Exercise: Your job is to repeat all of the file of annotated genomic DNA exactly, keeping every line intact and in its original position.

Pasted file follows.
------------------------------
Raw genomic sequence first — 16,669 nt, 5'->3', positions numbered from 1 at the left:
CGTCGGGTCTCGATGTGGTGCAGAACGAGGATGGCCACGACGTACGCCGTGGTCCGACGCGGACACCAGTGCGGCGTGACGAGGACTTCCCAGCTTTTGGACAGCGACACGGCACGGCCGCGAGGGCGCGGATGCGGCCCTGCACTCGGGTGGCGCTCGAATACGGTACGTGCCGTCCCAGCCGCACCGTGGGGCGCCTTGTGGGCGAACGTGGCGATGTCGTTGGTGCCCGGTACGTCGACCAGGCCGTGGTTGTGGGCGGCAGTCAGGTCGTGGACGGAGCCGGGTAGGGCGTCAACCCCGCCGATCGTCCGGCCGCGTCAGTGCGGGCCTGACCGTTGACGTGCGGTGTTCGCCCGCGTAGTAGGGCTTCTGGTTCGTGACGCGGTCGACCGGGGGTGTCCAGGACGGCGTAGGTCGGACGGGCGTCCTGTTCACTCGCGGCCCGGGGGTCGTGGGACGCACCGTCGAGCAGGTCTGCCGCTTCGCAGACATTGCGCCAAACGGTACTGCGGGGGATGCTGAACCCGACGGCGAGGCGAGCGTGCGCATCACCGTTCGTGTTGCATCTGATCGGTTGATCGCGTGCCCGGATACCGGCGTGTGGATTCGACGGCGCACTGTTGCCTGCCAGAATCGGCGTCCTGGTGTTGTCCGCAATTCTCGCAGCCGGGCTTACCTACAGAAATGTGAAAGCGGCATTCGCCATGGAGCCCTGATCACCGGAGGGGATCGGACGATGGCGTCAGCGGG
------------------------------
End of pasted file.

Raw genomic sequence first — 16,669 nt, 5'->3', positions numbered from 1 at the left:
CGTCGGGTCTCGATGTGGTGCAGAACGAGGATGGCCACGACGTACGCCGTGGTCCGACGCGGACACCAGTGCGGCGTGACGAGGACTTCCCAGCTTTTGGACAGCGACACGGCACGGCCGCGAGGGCGCGGATGCGGCCCTGCACTCGGGTGGCGCTCGAATACGGTACGTGCCGTCCCAGCCGCACCGTGGGGCGCCTTGTGGGCGAACGTGGCGATGTCGTTGGTGCCCGGTACGTCGACCAGGCCGTGGTTGTGGGCGGCAGTCAGGTCGTGGACGGAGCCGGGTAGGGCGTCAACCCCGCCGATCGTCCGGCCGCGTCAGTGCGGGCCTGACCGTTGACGTGCGGTGTTCGCCCGCGTAGTAGGGCTTCTGGTTCGTGACGCGGTCGACCGGGGGTGTCCAGGACGGCGTAGGTCGGACGGGCGTCCTGTTCACTCGCGGCCCGGGGGTCGTGGGACGCACCGTCGAGCAGGTCTGCCGCTTCGCAGACATTGCGCCAAACGGTACTGCGGGGGATGCTGAACCCGACGGCGAGGCGAGCGTGCGCATCACCGTTCGTGTTGCATCTGATCGGTTGATCGCGTGCCCGGATACCGGCGTGTGGATTCGACGGCGCACTGTTGCCTGCCAGAATCGGCGTCCTGGTGTTGTCCGCAATTCTCGCAGCCGGGCTTACCTACAGAAATGTGAAAGCGGCATTCGCCATGGAGCCCTGATCACCGGAGGGGATCGGACGATGGCGTCAGCGGG